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Late-2016 pick-up sees Julius Baer hit asset gathering goal

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An end-of-the-year pick-up in asset gathering helped Julius Baer hit its target for taking in new client money, the Swiss private bank said in full-year 2016 results on Wednesday.

[ZURICH] An end-of-the-year pick-up in asset gathering helped Julius Baer hit its target for taking in new client money, the Swiss private bank said in full-year 2016 results on Wednesday.

Switzerland's third-biggest private bank said it brought in 12 billion Swiss francs (US$12.1 billion) in net new money in 2016, a growth rate of 4 per cent and at the bottom end of its 4-6 percent medium-term target range.

In November, the bank had said net new money, seen as an important indicator of future earnings in private banking, was"close to" 4 per cent.

Aside from some smaller deals, Baer in 2016 focused on hiring relationship managers (RMs), or private bankers, from peers to attract new clients.

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The bank brought in a net 116 RMs last year, though there is a typical lag of around 18 months for a new private banker to break even. "We will now go back to a more normalised hiring mode of approximately 80 relationship managers per annum," Chief Executive Boris Collardi said in a call with reporters. "With this number we expect to be well within our target net new money range in the years to come." Overall, assets under management rose to 336 billion francs. Baer said it saw "solid" net inflows from Asia, the Middle East and western Europe, which helped make up for withdrawals in Latin America and central and eastern Europe due to tax amnesty programmes.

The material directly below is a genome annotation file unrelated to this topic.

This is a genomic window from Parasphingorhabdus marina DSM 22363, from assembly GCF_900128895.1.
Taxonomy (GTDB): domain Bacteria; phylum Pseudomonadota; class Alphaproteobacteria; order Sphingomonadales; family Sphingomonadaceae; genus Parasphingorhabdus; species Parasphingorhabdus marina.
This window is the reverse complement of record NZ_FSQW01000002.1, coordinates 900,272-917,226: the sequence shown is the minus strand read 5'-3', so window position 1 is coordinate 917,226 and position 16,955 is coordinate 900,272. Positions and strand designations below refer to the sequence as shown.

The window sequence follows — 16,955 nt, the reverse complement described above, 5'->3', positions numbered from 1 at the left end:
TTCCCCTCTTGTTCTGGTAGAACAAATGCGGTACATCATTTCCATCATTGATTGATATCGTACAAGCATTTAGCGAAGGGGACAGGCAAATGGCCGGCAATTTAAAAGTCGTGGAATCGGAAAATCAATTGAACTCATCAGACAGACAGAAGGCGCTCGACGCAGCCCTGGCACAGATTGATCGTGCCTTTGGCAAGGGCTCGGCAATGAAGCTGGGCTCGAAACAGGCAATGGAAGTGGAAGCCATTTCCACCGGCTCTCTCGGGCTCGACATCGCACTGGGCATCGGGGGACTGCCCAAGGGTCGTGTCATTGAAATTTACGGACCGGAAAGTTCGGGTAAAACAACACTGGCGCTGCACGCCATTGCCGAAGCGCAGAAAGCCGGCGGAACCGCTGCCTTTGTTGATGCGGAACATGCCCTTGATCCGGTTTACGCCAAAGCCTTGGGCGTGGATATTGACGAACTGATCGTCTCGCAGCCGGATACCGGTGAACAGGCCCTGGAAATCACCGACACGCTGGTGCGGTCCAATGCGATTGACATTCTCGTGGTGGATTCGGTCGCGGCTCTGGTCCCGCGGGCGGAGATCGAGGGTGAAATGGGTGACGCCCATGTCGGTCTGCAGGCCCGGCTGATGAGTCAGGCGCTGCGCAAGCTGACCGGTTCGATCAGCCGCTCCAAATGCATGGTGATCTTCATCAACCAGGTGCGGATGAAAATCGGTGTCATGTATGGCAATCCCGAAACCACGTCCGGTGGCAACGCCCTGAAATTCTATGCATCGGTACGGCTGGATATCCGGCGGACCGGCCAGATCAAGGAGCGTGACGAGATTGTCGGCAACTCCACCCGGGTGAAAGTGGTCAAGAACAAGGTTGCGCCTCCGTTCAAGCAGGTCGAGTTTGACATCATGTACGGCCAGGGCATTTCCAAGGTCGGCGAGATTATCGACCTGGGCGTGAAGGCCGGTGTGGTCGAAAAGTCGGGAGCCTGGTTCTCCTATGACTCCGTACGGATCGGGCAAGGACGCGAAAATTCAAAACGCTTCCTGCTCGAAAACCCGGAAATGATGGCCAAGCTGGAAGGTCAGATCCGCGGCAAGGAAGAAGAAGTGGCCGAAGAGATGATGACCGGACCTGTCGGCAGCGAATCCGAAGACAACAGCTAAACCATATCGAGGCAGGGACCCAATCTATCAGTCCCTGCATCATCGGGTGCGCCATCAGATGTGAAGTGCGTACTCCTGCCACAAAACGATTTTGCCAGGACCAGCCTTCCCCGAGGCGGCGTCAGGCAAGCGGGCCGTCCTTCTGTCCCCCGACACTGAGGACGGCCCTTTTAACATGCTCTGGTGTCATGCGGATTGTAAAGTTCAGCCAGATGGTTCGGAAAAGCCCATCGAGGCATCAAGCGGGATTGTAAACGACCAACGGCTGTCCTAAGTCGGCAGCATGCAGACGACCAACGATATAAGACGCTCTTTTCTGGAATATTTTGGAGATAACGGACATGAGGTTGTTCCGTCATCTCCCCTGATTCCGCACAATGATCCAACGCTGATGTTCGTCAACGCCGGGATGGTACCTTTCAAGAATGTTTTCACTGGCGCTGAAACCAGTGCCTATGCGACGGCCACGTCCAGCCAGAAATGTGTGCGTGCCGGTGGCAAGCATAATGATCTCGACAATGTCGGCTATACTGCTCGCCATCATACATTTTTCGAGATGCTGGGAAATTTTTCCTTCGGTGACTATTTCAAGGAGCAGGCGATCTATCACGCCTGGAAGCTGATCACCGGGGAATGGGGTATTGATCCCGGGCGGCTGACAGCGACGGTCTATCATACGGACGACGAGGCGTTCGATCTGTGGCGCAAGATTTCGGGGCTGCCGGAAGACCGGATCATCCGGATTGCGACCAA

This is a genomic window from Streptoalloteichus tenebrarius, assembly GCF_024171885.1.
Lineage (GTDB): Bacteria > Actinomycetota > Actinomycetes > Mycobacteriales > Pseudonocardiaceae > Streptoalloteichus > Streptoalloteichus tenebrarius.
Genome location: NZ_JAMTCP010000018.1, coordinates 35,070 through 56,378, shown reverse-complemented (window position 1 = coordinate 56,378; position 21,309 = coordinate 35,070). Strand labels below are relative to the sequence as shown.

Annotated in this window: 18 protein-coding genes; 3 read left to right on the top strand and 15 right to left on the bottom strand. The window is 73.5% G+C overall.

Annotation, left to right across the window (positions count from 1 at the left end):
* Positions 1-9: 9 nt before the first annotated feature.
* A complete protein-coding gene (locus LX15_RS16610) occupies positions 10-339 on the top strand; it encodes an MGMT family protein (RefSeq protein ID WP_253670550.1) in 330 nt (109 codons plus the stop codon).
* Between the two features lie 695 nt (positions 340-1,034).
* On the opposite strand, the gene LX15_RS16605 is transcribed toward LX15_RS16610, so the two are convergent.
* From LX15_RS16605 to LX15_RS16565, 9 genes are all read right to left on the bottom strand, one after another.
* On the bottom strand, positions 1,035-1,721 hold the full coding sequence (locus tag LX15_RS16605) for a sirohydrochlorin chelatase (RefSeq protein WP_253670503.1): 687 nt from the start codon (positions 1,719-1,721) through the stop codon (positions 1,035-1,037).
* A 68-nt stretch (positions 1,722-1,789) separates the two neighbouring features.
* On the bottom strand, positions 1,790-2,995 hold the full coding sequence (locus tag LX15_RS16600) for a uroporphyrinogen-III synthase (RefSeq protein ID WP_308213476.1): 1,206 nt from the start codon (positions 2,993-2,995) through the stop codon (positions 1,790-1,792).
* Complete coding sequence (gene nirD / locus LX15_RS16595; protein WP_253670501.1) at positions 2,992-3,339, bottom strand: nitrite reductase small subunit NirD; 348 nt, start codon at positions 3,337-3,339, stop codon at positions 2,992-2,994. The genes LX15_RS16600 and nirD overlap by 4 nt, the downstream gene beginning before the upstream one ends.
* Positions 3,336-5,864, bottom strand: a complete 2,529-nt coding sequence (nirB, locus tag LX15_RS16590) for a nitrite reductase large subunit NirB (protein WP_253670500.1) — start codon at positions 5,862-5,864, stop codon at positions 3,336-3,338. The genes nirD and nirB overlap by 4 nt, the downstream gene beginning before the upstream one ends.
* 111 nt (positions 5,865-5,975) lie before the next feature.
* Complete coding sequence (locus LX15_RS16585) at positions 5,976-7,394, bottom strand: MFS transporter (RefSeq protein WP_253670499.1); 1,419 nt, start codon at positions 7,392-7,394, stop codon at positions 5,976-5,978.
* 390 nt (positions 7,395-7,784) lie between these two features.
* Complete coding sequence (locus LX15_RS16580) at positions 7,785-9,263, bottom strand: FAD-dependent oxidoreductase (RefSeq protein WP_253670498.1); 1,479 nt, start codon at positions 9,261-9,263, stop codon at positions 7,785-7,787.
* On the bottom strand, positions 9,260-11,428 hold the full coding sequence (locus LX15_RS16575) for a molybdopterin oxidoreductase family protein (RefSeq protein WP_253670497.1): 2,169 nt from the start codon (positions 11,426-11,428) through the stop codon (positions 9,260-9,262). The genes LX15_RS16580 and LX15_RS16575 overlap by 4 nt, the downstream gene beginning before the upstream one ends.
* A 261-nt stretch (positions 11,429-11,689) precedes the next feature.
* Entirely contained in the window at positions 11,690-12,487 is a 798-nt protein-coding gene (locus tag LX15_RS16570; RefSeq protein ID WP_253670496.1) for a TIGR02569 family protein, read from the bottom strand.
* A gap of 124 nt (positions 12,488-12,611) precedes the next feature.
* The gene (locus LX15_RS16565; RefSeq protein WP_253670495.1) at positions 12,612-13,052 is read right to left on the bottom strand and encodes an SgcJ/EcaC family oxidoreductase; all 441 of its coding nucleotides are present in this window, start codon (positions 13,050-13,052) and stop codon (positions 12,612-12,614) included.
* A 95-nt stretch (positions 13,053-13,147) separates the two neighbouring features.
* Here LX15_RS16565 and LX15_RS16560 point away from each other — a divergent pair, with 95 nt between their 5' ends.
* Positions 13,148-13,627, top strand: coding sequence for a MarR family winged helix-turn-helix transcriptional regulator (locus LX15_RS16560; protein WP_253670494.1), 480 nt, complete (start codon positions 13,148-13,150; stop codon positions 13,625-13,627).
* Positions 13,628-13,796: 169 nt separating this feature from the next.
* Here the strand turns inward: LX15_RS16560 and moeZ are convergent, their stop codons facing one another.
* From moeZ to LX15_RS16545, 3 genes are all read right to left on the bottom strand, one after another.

A strain for many private banks has been lower activity by risk-adverse clients, something which Baer said had weighed on its gross margin in 2016.

However, the bank said net commission and fee income improved in the second half of the year.

The Zurich-based bank posted 2016 adjusted net profit of 705.5 million francs, ahead of the average estimate for 679 million in a Reuters poll.

Net profit under IFRS accounting standards was 619 million francs, up 411 percent on 2015 when the bank's bottom line was hit by provisions for penalties in a U.S. probe into tax evasion by American clients.

The bank said it would propose a dividend of 1.20 francs per share, compared to 1.10 francs last year.

Shares were seen opening up 1.4 per cent in premarket indicators.

REUTERS

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